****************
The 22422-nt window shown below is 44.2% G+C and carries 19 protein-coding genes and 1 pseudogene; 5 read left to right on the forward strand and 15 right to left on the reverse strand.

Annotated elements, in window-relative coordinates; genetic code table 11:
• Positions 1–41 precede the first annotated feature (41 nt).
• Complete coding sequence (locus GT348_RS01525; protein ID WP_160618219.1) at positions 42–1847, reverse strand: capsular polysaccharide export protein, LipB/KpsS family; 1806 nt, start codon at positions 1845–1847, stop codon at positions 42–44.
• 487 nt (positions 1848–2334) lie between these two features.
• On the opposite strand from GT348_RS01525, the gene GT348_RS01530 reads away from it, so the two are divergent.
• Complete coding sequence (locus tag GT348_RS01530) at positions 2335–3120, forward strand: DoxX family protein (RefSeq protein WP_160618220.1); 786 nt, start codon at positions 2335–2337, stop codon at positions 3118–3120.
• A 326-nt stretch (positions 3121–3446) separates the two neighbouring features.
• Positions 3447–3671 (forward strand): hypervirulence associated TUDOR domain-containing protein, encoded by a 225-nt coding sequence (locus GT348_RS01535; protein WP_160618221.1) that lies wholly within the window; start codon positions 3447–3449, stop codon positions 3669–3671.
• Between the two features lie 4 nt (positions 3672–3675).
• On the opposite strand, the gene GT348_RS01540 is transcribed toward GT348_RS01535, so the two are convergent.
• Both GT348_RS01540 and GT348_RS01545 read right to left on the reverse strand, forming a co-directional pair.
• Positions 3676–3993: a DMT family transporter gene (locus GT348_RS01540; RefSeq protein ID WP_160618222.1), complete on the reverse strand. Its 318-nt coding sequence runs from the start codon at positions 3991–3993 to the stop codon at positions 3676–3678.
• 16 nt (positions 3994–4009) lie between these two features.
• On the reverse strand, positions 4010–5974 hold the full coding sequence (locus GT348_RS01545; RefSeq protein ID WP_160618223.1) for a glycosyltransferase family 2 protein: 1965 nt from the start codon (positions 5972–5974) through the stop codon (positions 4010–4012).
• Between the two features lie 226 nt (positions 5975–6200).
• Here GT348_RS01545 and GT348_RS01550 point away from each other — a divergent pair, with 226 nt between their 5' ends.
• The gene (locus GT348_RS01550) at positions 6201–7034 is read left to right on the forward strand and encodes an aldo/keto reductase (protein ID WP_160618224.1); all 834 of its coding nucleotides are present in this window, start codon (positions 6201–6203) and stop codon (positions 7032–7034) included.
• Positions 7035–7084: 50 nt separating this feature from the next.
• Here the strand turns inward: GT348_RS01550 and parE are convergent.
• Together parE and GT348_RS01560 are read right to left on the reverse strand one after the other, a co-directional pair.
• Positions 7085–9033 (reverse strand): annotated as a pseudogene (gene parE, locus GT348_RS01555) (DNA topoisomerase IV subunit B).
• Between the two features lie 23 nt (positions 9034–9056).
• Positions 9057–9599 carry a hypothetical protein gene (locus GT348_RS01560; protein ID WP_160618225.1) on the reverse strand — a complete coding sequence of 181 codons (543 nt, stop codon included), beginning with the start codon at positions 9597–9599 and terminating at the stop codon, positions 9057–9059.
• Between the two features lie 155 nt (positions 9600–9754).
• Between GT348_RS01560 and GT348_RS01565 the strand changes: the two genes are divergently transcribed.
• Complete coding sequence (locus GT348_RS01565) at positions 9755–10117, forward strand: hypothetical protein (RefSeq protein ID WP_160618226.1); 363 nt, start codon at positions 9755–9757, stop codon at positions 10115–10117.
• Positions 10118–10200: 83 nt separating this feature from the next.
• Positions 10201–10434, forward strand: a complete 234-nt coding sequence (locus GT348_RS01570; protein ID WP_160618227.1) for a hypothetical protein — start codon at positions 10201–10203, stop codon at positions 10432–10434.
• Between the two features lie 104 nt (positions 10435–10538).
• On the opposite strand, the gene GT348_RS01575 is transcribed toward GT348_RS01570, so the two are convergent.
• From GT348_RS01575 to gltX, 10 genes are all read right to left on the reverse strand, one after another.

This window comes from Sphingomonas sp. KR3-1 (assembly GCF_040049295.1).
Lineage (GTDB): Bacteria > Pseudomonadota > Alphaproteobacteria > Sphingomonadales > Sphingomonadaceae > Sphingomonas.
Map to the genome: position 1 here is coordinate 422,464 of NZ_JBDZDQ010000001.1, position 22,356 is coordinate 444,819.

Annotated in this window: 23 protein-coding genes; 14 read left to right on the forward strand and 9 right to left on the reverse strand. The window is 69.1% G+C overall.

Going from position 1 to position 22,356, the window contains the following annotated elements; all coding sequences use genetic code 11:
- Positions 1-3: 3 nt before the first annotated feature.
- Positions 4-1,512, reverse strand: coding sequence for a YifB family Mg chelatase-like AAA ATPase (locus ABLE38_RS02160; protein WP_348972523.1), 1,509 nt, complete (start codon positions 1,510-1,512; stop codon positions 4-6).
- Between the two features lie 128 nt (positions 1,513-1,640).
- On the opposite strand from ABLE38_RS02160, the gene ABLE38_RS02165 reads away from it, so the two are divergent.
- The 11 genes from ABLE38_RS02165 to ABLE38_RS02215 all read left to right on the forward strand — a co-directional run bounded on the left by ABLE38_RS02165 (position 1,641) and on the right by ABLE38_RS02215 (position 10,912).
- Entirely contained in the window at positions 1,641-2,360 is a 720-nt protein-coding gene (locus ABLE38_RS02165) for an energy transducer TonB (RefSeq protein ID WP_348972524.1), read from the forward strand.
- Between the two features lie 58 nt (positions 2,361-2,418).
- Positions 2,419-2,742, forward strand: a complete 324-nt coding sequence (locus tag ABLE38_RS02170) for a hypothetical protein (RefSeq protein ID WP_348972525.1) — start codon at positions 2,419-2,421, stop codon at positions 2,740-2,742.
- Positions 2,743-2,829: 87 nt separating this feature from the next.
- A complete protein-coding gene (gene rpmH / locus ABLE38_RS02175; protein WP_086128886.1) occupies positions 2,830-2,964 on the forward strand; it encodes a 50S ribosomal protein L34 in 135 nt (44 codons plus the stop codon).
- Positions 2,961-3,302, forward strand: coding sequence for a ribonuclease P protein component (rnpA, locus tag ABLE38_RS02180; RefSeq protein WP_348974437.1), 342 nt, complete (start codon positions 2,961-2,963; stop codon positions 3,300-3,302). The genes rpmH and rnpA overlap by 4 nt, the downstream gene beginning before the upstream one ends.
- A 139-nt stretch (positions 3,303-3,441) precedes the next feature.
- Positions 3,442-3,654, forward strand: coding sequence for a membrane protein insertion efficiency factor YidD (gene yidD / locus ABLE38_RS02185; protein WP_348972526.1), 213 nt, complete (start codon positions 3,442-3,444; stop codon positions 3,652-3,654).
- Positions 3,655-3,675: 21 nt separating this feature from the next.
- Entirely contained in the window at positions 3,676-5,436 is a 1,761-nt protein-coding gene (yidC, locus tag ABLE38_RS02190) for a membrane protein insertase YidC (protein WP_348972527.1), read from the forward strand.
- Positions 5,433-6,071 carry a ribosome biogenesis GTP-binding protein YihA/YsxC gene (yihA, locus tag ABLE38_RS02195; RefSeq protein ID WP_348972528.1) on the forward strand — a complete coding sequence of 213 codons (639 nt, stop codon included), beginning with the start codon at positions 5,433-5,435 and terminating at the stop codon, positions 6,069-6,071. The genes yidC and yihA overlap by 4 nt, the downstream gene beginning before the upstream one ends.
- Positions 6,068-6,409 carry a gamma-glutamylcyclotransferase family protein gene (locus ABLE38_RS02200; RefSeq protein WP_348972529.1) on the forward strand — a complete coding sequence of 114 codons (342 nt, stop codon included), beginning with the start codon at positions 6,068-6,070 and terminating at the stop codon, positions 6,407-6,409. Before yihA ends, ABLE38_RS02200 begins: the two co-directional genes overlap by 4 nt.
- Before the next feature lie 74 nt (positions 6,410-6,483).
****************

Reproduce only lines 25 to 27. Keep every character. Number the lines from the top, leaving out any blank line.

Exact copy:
• Between the two features lie 155 nt (positions 9600–9754).
• Between GT348_RS01560 and GT348_RS01565 the strand changes: the two genes are divergently transcribed.
• Complete coding sequence (locus GT348_RS01565) at positions 9755–10117, forward strand: hypothetical protein (RefSeq protein ID WP_160618226.1); 363 nt, start codon at positions 9755–9757, stop codon at positions 10115–10117.